Brandon Callender is starting a petition to turn The Rap-Up into a k-pop comebacks of the week column.
Sosamann – “Cheetos”
It’s easy to imagine the music video for a song called “Cheetos.” With a title like that, you don’t need Hype Williams or Cole Bennett. Sosamann spends the first third of the video walking around a gas station store carrying around an ungodly amount of hot cheetos. He follows that visual by eating cheetos and rotel dip talking about how he’s going to start “flexing like Jake the Snake.” To end the video, he creates a cheeto mural that spells out “TSF” to rep The Sauce Familia in the cheesiest way imaginable. It should be immortalized in Houston’s Museum of Fine Arts. If this track’s anything, it’s celebratory. Sosamann isn’t taking himself too seriously. He just wants to have some fun and talk about his accomplishments all while securing a Cheetos sponsorship.
Larry June – “Mr. Midnight”
Anytime I see CardoGotWings co-sign a rapper, or in Larry June’s case, produce an entire album, I have to check them out. On Mr. Midnight, Larry’s third project to release in 2019, he and Cardo bring out the best in each other. It’s is a change of pace from 2019 Bay Area rap. There’s no autotuned hooks sung by Yhung T.O. There’s no high-speed punchlines and disses being dropped. It’s 30 minutes of Larry dropping game about hustling while rapping about weed, clothes and the car he owns that’s so new he had to show the valet how to park it. His colorful descriptions turn even the most mundane of things into feature-length films. Larry makes music that’d soundtrack a late night drive in the summer.
22Gz and Shawny Bin Laden – “ReRok”
In case you forgot about Rap-Up traditions, we have a contractual obligation to include at least one song from Brooklyn, the DMV or Detroit. Queens’ Shawny Bin Laden and Brooklyn’s 22Gz come together on “ReRok” to bring the two boroughs that are pushing New York’s music into the future closer. This track comes with a star-studded New York rap cast: You got 22Gz and Shawny with the verses, Qasquiat directing the video and a beat produced by Cash Cobain. The beat feels like it was made for a Castlevania final boss fight. It starts off bare bones, with just drums and the melody bleeding into the beat, so you only catch snippets of it. Then you have Shawny and 22Gz racing against the beat, with all the twirling and splits making the song feel faster than it actually is. By the time Shawny gets to the end of his verse, the beat’s evolved into its final form. They’re almost rapping on two different songs.
JayDaYoungan and Yungeen Ace – “Dead Man Walking”
JayDaYoungan and Yungeen Ace are just 21 and 20, respectively, but they’ve lived a lifetime of experience. Between the two of them, they’ve seen felony charges for drug possession, the lives of friends and family members being taken away due to gun violence.
“Dead Man Walking,” a single from their collab album Can’t Speak On It, is the duo attempting to make sense of the circumstances they’ve been subject to. Ace opens up the song, rapping, “I’m deep in the trenches don’t know where to go / Run down, kill or rob seem to be all we know,” as part of a worrying and pessimistic hook. The hook takes up most of the song’s runtime, but the short moments when Jay and Ace speak are telling.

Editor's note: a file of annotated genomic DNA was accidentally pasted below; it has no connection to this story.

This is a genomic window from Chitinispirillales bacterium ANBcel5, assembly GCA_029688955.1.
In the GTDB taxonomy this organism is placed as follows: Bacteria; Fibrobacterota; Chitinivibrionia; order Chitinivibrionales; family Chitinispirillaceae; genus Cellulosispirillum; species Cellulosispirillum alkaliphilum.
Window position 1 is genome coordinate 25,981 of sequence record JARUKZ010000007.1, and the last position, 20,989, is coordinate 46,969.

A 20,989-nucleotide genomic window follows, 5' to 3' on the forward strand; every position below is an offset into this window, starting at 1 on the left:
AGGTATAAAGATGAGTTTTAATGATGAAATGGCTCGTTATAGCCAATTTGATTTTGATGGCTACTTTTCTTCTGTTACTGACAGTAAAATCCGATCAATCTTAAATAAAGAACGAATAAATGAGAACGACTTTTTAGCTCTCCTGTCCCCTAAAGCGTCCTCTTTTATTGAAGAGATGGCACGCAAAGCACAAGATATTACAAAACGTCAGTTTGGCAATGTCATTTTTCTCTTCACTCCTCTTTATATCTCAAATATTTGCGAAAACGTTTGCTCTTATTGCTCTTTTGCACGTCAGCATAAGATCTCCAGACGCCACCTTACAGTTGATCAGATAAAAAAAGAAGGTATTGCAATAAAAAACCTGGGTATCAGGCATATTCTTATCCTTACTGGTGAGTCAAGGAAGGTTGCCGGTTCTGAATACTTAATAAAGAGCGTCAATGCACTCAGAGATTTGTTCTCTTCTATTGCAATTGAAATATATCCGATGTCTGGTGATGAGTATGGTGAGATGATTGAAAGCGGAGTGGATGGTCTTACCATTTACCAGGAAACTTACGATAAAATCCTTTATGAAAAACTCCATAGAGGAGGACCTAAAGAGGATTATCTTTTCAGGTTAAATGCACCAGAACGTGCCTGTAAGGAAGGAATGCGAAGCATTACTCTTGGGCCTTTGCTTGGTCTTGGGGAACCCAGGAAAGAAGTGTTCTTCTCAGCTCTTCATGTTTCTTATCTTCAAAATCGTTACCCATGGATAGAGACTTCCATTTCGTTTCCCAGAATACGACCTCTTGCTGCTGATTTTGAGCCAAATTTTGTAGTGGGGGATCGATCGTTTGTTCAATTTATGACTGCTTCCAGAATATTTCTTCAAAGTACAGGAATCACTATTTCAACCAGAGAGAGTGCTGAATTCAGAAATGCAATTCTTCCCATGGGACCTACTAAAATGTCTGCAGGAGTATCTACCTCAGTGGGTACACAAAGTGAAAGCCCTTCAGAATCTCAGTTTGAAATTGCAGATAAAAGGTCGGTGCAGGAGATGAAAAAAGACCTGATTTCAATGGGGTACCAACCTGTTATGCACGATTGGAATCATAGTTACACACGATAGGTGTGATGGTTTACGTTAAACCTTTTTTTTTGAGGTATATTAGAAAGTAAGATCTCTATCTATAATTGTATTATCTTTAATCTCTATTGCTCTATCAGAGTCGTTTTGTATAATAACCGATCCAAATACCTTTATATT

Ace discusses how he always connected with the streets, never his teachers. Then he says he’s “surviving on this ocean on the deep end.” His words are delivered with an indescribable weight. He’s trying to find ways to cope with loss and the pain that you experience after that. On the other hand, Jay is more concerned with the people that’ve snaked him and left him out to dry. He’s unhappy with the way people treated him in his past and wants nothing to do with them now.
Jay and Ace are making an attempt to explore their trauma on this song. They’re crying out for help, not just for themselves, but for their communities, and no one’s listening. Listening to this song, I got reminded of something Polo G said in his interview with Alphonse Pierre: “We just deal with it ourselves. Nobody ever comes to check on these kids, and without that it’s just a never ending cycle.”
Mavi – “Sankofa”
Mavi’s raps can be described with one word: dense. In the double header of “sankofa / warning,” the Charlotte MC goes over production from Novablu and Ovrkast. “Warning” is like a message hastily scrawled onto a note. Mavi’s intentionally vague. Between rapidly spoken tongue-twisters and internal rhyme schemes he’ll reveal a little about himself, but only if you’re paying enough attention to catch it. He’ll call himself Dionysus and his songs prophecies; lines later, he’ll dismiss all of that and say he’s destined for an unpoetic death.
He described the way his music works best himself, saying, “jus bc a song drop on it’s own don’t mean it’s a loosie. It’s a whole pack in one hit like a juul” in a tweet. Mavi’s just 20 years old, barely past the dawn of his of his career as a writer, but the brilliance he’s shown has caused him to gain the ears of Pink Siifu and Earl Sweatshirt, some of rap’s most talented wordsmiths. Iron sharpens iron; for someone with as much raw talent as Mavi, that sort of mentorship and attention can be life-changing.